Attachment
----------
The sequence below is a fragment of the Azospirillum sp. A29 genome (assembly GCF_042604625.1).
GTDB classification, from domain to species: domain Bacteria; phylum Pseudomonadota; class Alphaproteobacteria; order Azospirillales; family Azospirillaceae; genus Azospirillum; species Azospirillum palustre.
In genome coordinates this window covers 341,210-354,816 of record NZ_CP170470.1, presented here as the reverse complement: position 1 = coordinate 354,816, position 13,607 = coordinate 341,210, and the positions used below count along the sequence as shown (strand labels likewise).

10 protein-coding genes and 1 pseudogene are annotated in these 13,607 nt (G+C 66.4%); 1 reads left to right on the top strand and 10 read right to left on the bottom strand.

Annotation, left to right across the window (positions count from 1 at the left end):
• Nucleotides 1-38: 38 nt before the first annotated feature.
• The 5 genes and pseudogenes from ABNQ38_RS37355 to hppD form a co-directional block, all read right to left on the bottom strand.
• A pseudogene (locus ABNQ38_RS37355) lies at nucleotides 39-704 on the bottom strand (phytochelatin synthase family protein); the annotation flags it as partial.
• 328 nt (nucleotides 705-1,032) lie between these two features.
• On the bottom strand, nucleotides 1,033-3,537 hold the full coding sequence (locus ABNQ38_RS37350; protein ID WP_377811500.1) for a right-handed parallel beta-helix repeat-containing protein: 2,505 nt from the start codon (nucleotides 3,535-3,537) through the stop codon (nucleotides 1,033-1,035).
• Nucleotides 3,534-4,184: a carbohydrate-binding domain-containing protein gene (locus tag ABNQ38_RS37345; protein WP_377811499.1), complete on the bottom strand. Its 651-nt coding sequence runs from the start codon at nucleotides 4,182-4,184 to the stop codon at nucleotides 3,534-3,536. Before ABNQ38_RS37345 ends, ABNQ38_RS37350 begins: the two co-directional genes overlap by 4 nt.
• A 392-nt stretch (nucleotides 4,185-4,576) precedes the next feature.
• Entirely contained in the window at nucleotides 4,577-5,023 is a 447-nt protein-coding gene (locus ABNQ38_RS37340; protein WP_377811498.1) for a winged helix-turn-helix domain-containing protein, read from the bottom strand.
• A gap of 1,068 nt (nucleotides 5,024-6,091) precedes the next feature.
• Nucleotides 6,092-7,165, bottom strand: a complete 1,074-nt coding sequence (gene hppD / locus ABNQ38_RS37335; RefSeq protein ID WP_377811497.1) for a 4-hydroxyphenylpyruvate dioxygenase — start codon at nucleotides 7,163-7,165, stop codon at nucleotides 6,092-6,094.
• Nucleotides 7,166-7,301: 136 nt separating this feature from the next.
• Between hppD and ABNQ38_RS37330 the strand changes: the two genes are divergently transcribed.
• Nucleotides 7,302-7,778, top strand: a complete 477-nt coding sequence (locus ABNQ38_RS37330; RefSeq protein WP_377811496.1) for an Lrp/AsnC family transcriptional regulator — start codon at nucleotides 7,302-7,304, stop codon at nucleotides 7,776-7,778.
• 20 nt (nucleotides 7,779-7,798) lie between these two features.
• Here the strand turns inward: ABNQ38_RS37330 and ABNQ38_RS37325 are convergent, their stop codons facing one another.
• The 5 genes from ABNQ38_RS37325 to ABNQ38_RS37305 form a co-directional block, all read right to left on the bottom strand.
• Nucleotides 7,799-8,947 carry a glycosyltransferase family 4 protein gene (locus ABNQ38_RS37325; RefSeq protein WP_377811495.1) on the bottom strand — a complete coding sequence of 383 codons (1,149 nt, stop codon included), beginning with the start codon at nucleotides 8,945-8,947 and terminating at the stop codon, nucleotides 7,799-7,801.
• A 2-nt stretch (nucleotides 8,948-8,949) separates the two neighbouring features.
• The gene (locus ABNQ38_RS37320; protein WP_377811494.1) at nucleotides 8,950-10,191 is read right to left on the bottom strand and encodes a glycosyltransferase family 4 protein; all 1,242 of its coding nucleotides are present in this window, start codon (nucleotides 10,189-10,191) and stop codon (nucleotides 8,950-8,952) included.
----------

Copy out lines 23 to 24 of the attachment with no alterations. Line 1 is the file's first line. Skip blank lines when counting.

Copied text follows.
• A 2-nt stretch (nucleotides 8,948-8,949) separates the two neighbouring features.
• The gene (locus ABNQ38_RS37320; protein WP_377811494.1) at nucleotides 8,950-10,191 is read right to left on the bottom strand and encodes a glycosyltransferase family 4 protein; all 1,242 of its coding nucleotides are present in this window, start codon (nucleotides 10,189-10,191) and stop codon (nucleotides 8,950-8,952) included.